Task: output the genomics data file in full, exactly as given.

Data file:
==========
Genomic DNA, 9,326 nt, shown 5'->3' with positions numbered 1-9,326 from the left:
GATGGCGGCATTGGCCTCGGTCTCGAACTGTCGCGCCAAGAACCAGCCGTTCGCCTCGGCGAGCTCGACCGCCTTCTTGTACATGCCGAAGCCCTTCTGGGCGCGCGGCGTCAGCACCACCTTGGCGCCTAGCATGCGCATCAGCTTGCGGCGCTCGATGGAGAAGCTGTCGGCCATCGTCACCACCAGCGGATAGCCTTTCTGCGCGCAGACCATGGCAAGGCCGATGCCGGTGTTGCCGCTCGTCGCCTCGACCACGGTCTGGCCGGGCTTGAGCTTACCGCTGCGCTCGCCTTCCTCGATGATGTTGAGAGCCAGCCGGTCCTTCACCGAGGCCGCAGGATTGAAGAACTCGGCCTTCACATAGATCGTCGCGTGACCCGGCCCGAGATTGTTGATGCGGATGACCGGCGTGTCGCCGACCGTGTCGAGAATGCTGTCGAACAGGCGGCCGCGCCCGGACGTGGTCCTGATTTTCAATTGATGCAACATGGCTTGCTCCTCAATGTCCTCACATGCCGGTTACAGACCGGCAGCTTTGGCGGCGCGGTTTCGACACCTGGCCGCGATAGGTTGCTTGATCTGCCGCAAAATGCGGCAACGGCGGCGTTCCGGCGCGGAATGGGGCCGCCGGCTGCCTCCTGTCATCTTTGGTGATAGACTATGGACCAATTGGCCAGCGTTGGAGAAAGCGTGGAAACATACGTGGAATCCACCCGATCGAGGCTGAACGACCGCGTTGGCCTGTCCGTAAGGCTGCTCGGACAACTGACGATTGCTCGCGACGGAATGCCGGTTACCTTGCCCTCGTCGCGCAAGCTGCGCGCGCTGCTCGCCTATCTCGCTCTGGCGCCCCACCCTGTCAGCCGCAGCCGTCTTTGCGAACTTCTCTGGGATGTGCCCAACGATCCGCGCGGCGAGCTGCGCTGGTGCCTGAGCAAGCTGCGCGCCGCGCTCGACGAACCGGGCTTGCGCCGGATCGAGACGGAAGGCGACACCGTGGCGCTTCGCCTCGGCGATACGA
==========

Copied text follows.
Genomic DNA, 9,326 nt, shown 5'->3' with positions numbered 1-9,326 from the left:
GATGGCGGCATTGGCCTCGGTCTCGAACTGTCGCGCCAAGAACCAGCCGTTCGCCTCGGCGAGCTCGACCGCCTTCTTGTACATGCCGAAGCCCTTCTGGGCGCGCGGCGTCAGCACCACCTTGGCGCCTAGCATGCGCATCAGCTTGCGGCGCTCGATGGAGAAGCTGTCGGCCATCGTCACCACCAGCGGATAGCCTTTCTGCGCGCAGACCATGGCAAGGCCGATGCCGGTGTTGCCGCTCGTCGCCTCGACCACGGTCTGGCCGGGCTTGAGCTTACCGCTGCGCTCGCCTTCCTCGATGATGTTGAGAGCCAGCCGGTCCTTCACCGAGGCCGCAGGATTGAAGAACTCGGCCTTCACATAGATCGTCGCGTGACCCGGCCCGAGATTGTTGATGCGGATGACCGGCGTGTCGCCGACCGTGTCGAGAATGCTGTCGAACAGGCGGCCGCGCCCGGACGTGGTCCTGATTTTCAATTGATGCAACATGGCTTGCTCCTCAATGTCCTCACATGCCGGTTACAGACCGGCAGCTTTGGCGGCGCGGTTTCGACACCTGGCCGCGATAGGTTGCTTGATCTGCCGCAAAATGCGGCAACGGCGGCGTTCCGGCGCGGAATGGGGCCGCCGGCTGCCTCCTGTCATCTTTGGTGATAGACTATGGACCAATTGGCCAGCGTTGGAGAAAGCGTGGAAACATACGTGGAATCCACCCGATCGAGGCTGAACGACCGCGTTGGCCTGTCCGTAAGGCTGCTCGGACAACTGACGATTGCTCGCGACGGAATGCCGGTTACCTTGCCCTCGTCGCGCAAGCTGCGCGCGCTGCTCGCCTATCTCGCTCTGGCGCCCCACCCTGTCAGCCGCAGCCGTCTTTGCGAACTTCTCTGGGATGTGCCCAACGATCCGCGCGGCGAGCTGCGCTGGTGCCTGAGCAAGCTGCGCGCCGCGCTCGACGAACCGGGCTTGCGCCGGATCGAGACGGAAGGCGACACCGTGGCGCTTCGCCTCGGCGATACGA